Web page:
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by Marianne Beth Tanzer (Aliya Mama) , posted October 19, 2011


[Editor's note: This article by Marianne Tanzer caught my attention because I also have mmories of  being tested to obtain a driver's liscence in Israel. I have an imprint in my mind of tring to manoever an unco ntrolled intersection in what was then the  new industrial area of Talpiyot in Jerusalem.  There were cars from all four directions (north, south, east, west) and there was absolutely no way to know who should proceed first into the intersection and in which order. I remember my driving teacher Avi, yelling at me when we got to that intersection--Go Already! Go!--he expected me to understand by instinct only as to when was appropriate to try and cross it] 


The final chapter of my adventure in getting my driver’s license must be told. I last left off with my failure of Test No. 1, after which I learned that I must wait an entire two weeks before testing again. By this time, I had started to learn the system, so a week after my fateful day of the failed test, I began pestering my instructor to book another appointment for me. It worked, and two weeks later I was at it again.

I wanted to insist that I meet my instructor at the test site, rather than drive in circles prior to the test, as a “warm up.” However, worried I might offend Hal, which was not in my best interest; I agreed to go along with him and wrote off the morning. Lucky for me, my test was mid-day. My co-testers that day included Yehudit and Mark. Yehudit was a Hungarian Bubbie with thick brown hair, large sunglasses with graduated lenses, and a hearty smile. Yehudit made aliyah around the same time as me, and was on her third attempt to secure her license. She bantered with Hal as though they’d had a long history together. Yehudit gave a nervous chuckle as she spoke unabashed about her poor driving abilities. Mark was a recent oleh (immigrant) from Canada, a middle aged single guy also trying to hop through the hoops of Israeli bureaucracy.

There we were, the three of us — all from different backgrounds, national origins, and stages of life – all trying to make our way through the Promised Land, all unsure of exactly what we were doing. When it came time to test, Yehudit drove first. The instructor wished her luck, and she said “Thank You, I need it.”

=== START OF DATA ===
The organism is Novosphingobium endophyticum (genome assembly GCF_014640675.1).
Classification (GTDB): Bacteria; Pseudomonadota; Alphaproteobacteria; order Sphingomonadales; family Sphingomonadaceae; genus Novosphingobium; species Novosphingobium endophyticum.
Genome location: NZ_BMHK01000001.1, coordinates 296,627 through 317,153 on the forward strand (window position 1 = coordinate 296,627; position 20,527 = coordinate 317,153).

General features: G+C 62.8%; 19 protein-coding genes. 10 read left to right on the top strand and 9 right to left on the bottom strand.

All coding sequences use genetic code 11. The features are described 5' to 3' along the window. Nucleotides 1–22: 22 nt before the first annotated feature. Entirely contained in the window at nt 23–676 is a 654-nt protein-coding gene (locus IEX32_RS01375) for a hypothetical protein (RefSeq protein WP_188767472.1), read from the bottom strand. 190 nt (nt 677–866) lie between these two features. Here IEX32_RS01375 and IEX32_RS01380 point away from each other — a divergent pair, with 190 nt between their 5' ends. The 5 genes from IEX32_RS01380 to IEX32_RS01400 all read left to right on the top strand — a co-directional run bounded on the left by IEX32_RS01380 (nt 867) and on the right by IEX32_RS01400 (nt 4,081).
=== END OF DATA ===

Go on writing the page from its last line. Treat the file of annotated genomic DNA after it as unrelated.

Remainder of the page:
We pull out of the parking lot and go on an intricate driving course – on and off the highway, up and down narrow streets, through a couple of parking lots with odd layouts. Along the way, Yehudit drives erratically, occasionally slamming on the brakes, narrowly missing a bus, and failing to yield in the roundabout, a mistake which the instructor corrects. I feel for Yehudit. She is such a sweet woman, hoping to get her license so she can drive her grandchildren home from school, yet so nervous behind the wheel. The instructor doesn’t make it easy for her, and I imagine she will be seeing him again. Mark goes next. He is doing just fine. Then, he is instructed to make a left turn. I can’t believe it but he is not in the turn lane. He is about to make the same mistake that failed me! “Get over a lane!” I want to shout. “The pavement markings are confusing, get in the left lane!” I cringe as the instructor explains he is not in turn lane and can’t turn left. Poor guy.

I test last. My test seems so short. I try to forget about everything and drive like I normally would, except a bit more cautiously (truth told, I really am not such a great driver). My test is very short; I think about seven minutes – half as long as the other two. I feel I’ve lucked out with my short test. I am doing great. We are almost back at the test site, and a pedestrian steps into the street when I am about an inch from the crosswalk. What do I do? Why do I forget how to drive? I keep driving. The instructor sighs and clenches his fist. It seems obvious now, but I should have stopped.

The test ends. We three testees anxiously compare notes and surmise our fate, the same way I discussed how I did on a high school exam with my friends immediately after the test. I try to be supportive of Yehudit and Mark, but can’t imagine that they’ve passed. I feel I am in the grey area once again. We drive back towards Raanana. After a few minutes of hypothesizing, Hal interrupts us. “Stop your whining – You’ve all passed!” We all begin to cheer. Yehudit and I high five in the backseat like two teenagers. We did it. We smile and laugh with relief. How overcoming this hurdle has brought us together. Yehudit can drive her grandkids, I can go buy a car, and Mark can move on to the next hoop. Three totally different people, all facing the same struggle. Our paths will probably never cross again, but this moment in time will long be remembered.

Marianne Tanzer's blog can be accessed at
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